Journey Into Orthodox Christian Lent

The Orthodox Church's 'Rite of Forgiveness' is an exhilarating kick-start for a time that just gets harder.

BY: Frederica Mathewes-Green

 

Continued from page 1

Some people find this fast so taxing it would sour them spiritually, and they must do less. Others find it not stringent enough. No one is to judge anyone else's fast, or even notice it. But it helps that we all look to a common standard. Since we all fast from the same things at the same time, we can trade recipes and commiserate.

With the following Sunday, seven weeks before Pascha, Lent begins in earnest. This is called "Cheesefare Sunday," and from now until Pascha we will abstain from meat, fish, dairy products, wine and olive oil. At the evening Vespers service we trade the bright chant melodies for more sober ones, and say the prayer of Ephrem the Syrian, a fourth century hermit: "O Lord and Master of my life, take from me the spirit of sloth, faint-heartedness, lust of power, and idle talk."

If you were in our church on this Sunday evening you would see us fall to our knees and then place the palms of our hands on the floor, and touch our foreheads down between them. This is called "making a prostration." You may have seen Muslims praying this way toward Mecca. This traditional Middle Eastern worship expression was used by Christians for centuries before the founding of Islam.

At last we reach the Rite of Forgiveness. As vespers come to a close, parishioners form a large circle. Nearest the altar the two ends overlap, as a deacon turns to face the priest. The priest bows to the ground, then stands to say, "Forgive me, my brother, for any way I have offended you." After the deacon says "I forgive you," he bows to the ground, and asks for and receives the same forgiveness. Then the two embrace. Each of them moves to the next person in line.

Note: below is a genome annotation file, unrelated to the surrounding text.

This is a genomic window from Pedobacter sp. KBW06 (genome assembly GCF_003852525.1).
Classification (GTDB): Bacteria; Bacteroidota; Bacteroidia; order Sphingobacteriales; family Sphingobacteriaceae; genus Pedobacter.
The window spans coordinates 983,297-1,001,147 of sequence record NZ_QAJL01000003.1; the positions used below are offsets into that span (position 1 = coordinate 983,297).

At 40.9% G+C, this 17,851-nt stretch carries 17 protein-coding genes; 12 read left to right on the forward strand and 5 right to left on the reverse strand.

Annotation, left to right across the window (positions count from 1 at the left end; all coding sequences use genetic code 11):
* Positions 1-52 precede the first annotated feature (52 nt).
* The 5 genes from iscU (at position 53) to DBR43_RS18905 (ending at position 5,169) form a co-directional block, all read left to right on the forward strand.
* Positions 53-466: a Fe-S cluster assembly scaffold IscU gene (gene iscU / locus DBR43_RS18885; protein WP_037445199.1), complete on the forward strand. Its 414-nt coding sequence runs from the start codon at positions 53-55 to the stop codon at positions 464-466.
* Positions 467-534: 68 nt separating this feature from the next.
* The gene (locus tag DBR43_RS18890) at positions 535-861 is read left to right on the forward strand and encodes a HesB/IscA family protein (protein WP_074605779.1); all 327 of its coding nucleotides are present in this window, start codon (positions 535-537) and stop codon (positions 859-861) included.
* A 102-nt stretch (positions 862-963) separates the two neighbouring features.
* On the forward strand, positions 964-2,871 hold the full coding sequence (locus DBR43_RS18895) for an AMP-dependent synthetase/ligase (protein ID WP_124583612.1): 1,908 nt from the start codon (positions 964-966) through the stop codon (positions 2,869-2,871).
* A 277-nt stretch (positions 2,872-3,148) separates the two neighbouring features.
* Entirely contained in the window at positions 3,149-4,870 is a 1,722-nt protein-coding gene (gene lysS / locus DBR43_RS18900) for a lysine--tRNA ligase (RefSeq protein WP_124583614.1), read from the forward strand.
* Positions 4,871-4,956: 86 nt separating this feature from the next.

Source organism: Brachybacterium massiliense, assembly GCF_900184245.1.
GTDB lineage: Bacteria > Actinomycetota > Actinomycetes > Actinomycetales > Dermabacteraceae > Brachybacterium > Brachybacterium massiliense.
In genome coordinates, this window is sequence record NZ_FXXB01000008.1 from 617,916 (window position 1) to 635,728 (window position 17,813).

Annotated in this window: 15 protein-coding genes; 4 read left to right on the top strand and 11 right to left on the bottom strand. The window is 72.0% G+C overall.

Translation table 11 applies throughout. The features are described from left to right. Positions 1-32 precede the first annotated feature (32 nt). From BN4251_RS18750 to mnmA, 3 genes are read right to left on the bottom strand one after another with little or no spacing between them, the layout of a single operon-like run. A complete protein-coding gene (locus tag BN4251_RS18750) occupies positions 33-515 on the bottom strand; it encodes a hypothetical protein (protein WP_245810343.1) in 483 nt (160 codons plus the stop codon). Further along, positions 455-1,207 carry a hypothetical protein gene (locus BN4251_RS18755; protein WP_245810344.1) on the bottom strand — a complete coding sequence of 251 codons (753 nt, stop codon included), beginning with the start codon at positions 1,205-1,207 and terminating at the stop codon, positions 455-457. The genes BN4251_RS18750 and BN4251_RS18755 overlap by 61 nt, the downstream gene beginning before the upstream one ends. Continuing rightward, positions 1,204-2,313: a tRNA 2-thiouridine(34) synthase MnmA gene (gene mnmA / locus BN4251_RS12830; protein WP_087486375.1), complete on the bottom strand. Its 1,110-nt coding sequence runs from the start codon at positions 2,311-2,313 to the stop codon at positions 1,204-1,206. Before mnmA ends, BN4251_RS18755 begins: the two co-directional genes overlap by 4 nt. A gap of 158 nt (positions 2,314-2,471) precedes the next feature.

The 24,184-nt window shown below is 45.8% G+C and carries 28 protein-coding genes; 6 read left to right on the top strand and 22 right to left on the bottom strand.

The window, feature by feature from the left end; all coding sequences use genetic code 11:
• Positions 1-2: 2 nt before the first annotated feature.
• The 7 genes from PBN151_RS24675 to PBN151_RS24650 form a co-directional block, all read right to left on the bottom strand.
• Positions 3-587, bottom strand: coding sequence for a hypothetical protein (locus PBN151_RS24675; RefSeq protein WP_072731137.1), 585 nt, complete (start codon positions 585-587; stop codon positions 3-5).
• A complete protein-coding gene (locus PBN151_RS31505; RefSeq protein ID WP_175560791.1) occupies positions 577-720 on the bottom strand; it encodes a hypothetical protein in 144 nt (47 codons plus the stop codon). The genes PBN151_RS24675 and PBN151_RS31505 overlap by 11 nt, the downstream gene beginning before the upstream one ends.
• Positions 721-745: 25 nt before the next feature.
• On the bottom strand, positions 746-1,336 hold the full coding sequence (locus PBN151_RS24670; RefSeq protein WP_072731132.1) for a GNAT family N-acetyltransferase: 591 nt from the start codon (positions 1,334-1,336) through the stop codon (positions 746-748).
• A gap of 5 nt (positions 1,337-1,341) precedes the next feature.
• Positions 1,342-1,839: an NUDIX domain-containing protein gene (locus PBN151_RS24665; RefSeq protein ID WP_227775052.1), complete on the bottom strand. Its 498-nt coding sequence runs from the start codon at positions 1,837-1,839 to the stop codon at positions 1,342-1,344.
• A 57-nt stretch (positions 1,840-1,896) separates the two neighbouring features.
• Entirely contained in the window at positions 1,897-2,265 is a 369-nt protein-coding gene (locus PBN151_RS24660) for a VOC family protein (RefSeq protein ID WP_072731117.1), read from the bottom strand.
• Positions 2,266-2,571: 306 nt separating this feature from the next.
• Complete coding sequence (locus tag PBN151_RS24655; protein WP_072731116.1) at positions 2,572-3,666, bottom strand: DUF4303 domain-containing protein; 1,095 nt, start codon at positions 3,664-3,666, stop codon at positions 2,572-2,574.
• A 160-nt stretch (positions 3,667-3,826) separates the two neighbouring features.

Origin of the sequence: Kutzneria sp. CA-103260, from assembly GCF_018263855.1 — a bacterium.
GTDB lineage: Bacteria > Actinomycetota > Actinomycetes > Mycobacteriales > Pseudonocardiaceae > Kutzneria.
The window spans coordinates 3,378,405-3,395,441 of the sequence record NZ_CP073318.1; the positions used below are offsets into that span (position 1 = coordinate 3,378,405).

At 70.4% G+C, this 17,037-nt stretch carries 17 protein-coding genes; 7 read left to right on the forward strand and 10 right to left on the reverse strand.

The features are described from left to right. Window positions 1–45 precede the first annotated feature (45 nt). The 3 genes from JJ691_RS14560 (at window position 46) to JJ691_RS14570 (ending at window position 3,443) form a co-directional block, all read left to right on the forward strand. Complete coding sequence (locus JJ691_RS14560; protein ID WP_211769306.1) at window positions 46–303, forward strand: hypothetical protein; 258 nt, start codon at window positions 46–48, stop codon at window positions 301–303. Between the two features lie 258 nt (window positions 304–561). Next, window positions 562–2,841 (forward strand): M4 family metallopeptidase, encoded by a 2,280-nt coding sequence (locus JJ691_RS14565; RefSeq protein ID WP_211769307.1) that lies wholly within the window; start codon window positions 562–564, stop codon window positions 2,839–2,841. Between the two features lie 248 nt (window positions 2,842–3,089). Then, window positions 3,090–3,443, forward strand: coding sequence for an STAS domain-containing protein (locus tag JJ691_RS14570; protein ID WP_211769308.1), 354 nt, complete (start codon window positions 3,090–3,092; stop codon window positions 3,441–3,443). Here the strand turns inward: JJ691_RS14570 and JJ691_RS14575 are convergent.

Over the course of an hour or so, every single person will stand face-to-face with every other person. Each will bow to the ground and ask for forgiveness; each will bestow forgiveness on the other.

As my husband says, "When we do this, we do something the devil hates." Teenage brothers and sisters forgive each other. Small children solemnly tell their mothers, "I forgive you." Folks who have been arguing about the church budget for months embrace with tears.

In fact, tears are the common coin of the evening. Some weep hard as they look in each face and think how they have slighted, ignored, or resented this person during the year--a person now revealed as bearing the face of Christ. Some weep as they are forgiven, over and over, in an overwhelming rush of love and acceptance. Some weep and hug so much they hold up the line. A toddler ignores the line and goes from person to person, tugging on a skirt hem or trouser leg and looking up to ask, "Forgive?"

This is how Lent begins for us. It's an exhilarating kick-start for a time that will get much harder. The number of required services during Lent increase dramatically--during Holy Week there are 11--and they get longer as well. Food simultaneously gets shorter. Old knees don't like prostrations.

In all this, though, we rejoice; in the company of our friends we can run this race. It is good that it begins with forgiveness.

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